Commute death sentences to life imprisonment — AIG

Amnesty International Ghana (AIG) has suggested for the government to commute the death sentences of all death row prisoners to life imprisonment and ratify the International Convention on the abolition of death penalty.

The Deputy Director of Amnesty International, Sabrina Tucci, who made the call during the launch of the Ghana Death Penalty Report for 2017, also called on the government to abolish the death penalty from the country’s statute books, saying research indicated that, death penalty did not deter crime.

According to her, Ghana, since 1993, has not executed anybody on death row and there was no need to keep the death penalty law in the country’s statute books.

The Report titled, “Locked Up and Forgotten: The Need to Abolish the Death Penalty in Ghana,” highlights on death penalty in Ghana, fair trials for death row prisoners, poor conditions on death row, and the trends towards abolition of the death penalty across Africa and provide recommendations to enhance  effective Prisons Service in Ghana.

The study carried out in the Nsawam Prison revealed that, there were 148 prisoners on death row at the end of 2016, comprising 144 men and four women, sentenced to death for murder.

Madam Tucci said the study found that, many of those on death row were convicted without proper legal representation.

“Most of the death row prisoners told [AIG] that, they had ineffective legal representation during their trials,” she said, adding that, some of the inmates had access to Ghana Legal Aid Scheme service, but their lawyers did not attend all the hearings.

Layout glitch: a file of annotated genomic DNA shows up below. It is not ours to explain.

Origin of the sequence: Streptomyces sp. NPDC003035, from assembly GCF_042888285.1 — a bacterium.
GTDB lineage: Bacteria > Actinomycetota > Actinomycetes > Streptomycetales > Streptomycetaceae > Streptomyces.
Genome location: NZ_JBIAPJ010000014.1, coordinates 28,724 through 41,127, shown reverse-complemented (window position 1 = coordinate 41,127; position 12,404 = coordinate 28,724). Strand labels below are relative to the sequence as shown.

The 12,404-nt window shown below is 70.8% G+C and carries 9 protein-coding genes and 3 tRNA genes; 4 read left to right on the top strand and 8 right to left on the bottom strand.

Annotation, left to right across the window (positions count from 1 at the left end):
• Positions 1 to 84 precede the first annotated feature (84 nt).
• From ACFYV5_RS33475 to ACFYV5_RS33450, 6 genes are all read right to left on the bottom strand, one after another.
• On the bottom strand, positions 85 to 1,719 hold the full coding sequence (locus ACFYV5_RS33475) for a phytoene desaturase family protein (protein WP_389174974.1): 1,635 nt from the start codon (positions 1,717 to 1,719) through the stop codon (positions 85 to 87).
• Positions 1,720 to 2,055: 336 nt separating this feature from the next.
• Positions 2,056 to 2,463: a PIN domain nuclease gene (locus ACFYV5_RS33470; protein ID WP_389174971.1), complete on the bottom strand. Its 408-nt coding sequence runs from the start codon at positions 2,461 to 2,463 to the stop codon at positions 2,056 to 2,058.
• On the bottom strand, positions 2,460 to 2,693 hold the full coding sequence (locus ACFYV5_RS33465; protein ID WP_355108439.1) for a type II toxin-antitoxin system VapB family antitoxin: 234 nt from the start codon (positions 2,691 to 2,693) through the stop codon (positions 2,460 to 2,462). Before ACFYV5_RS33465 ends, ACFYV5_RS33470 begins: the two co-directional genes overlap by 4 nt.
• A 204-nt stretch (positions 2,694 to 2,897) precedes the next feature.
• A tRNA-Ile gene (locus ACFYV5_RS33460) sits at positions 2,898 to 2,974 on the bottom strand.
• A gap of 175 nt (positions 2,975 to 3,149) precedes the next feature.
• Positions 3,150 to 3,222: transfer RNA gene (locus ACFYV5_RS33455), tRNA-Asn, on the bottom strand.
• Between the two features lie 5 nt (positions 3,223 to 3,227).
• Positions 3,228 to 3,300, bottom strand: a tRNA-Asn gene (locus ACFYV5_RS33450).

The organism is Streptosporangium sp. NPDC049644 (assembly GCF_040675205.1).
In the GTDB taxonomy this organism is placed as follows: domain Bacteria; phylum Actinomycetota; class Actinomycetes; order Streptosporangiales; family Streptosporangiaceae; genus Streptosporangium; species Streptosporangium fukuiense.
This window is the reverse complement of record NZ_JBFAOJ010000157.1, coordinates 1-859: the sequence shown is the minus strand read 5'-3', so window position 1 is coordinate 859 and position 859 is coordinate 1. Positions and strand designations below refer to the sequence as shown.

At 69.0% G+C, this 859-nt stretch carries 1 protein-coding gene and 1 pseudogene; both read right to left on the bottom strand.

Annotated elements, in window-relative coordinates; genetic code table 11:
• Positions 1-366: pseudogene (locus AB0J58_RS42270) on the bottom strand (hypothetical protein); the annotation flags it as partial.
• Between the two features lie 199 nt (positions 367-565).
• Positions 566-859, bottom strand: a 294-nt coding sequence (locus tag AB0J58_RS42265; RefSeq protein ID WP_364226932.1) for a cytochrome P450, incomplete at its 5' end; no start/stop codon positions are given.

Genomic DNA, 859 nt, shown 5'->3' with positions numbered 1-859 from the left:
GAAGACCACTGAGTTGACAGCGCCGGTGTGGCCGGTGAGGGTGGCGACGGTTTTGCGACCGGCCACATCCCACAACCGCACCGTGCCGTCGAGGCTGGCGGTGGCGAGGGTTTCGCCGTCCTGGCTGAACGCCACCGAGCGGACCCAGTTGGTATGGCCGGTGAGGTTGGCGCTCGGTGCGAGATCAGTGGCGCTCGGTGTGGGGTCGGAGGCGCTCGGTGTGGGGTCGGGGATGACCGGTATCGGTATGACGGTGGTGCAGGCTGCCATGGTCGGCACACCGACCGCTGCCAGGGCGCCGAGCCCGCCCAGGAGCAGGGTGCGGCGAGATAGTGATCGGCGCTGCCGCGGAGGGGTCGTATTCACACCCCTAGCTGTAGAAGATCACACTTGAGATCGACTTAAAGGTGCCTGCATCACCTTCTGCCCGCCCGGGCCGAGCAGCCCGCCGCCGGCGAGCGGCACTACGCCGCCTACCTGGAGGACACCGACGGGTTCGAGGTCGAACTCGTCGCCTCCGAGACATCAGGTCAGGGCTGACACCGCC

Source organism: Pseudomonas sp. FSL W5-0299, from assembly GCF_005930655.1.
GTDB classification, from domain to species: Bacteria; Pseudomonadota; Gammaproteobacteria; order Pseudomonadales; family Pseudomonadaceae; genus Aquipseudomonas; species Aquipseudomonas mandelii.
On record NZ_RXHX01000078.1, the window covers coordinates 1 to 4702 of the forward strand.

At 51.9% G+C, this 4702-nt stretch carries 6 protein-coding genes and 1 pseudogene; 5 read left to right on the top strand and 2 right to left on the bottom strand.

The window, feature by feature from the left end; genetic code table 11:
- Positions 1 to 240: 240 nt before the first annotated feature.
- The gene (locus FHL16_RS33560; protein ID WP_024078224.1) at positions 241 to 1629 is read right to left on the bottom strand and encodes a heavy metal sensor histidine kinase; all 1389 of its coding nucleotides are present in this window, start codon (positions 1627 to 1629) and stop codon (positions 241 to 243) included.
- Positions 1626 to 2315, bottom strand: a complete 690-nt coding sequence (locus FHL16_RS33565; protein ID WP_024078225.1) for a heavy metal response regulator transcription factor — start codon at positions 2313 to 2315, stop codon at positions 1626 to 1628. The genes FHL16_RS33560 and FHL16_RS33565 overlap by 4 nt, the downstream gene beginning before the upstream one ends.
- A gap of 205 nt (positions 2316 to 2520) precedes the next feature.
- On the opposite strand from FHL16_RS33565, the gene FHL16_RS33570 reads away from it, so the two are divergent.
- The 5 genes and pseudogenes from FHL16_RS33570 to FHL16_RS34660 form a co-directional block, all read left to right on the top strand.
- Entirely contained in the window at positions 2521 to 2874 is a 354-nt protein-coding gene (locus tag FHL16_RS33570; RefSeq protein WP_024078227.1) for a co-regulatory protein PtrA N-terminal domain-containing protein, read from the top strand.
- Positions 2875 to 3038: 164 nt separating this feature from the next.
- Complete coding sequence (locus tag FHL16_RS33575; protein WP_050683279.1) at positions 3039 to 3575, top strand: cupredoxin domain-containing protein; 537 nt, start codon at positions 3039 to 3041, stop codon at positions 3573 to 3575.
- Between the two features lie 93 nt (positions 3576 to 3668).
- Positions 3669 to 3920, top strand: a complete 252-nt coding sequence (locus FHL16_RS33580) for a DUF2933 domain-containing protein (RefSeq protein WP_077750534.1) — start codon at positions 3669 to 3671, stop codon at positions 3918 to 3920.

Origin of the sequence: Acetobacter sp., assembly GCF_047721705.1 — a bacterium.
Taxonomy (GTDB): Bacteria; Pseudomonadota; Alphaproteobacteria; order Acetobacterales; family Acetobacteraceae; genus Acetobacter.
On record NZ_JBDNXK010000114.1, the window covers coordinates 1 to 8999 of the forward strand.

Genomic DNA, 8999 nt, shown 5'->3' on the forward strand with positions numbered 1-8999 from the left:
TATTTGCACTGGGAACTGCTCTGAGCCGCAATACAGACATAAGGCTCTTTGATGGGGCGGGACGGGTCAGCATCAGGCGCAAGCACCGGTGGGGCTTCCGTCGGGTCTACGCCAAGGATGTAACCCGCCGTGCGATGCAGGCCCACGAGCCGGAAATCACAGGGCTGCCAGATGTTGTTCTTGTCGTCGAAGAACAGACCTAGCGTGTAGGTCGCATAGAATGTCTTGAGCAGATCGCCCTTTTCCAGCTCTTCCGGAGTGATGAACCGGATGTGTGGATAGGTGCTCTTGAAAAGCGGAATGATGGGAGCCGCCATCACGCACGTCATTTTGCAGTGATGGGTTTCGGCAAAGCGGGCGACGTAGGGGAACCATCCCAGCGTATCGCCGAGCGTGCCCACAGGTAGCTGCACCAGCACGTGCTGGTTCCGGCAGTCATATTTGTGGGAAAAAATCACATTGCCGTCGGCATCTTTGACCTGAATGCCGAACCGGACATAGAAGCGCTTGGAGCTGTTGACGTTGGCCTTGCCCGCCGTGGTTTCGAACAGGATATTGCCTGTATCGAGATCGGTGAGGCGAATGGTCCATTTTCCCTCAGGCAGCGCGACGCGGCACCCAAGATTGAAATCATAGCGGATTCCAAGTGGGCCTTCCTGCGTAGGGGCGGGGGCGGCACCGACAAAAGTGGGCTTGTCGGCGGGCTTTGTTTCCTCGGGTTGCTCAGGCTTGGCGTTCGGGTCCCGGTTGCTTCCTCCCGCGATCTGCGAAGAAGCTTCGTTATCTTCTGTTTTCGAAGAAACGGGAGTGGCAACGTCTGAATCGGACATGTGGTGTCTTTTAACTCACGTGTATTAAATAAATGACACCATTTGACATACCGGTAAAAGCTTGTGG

Madam Tucci said some of those on the death row did not understand their right to appeal or how to go about the appeal process.

Touching on the conditions at the Nsawam Prison, the West Africa Researcher for Amnesty International, Sabrina Mahtani mentioned overcrowding, poor access to medical care and food, isolation, which fell below the International standards of keeping death row prisoners.

“Inmates on death row are not allowed to take part in recreational and education activities at all.  The effective denial of access for death row inmates to recreational activities and opportunities to educate themselves, including overcoming illiteracy, reflect a failure by Ghana to meet international standards as set out in the UN Standard Minimum Rules for the treatment of prisoners,” she said.

Madam Mahtani called on the government to provide adequate food, medical care and access to educational and recreational facilities to death row inmates and to address the overcrowding problems at the country’s prisons.

The Director of Prisons (DOP) in charge of Administration and Finance of the Ghana Prisons Service, DOP Stephen Cofie said plans were far advance to expand and construct new prisons to address the overcrowding problem.

He said, Ghana was gradually abolishing the death penalty system and nobody on the death row had been killed since 1993.

A 78-year-old man, Cephas Komla Dzah, a death row inmate who was convicted of murder and pardoned in 2014, said he was arrested for murder in 1995 and remanded for five years and convicted in the year 2000 and called for the death penalty to be abolished.

He said the country was wasting precious human resource by putting people on the death row, stressing since he was pardoned, he has been helping to address the problems facing the community.

By Kingsley Asare & Beryl Deiba Armah

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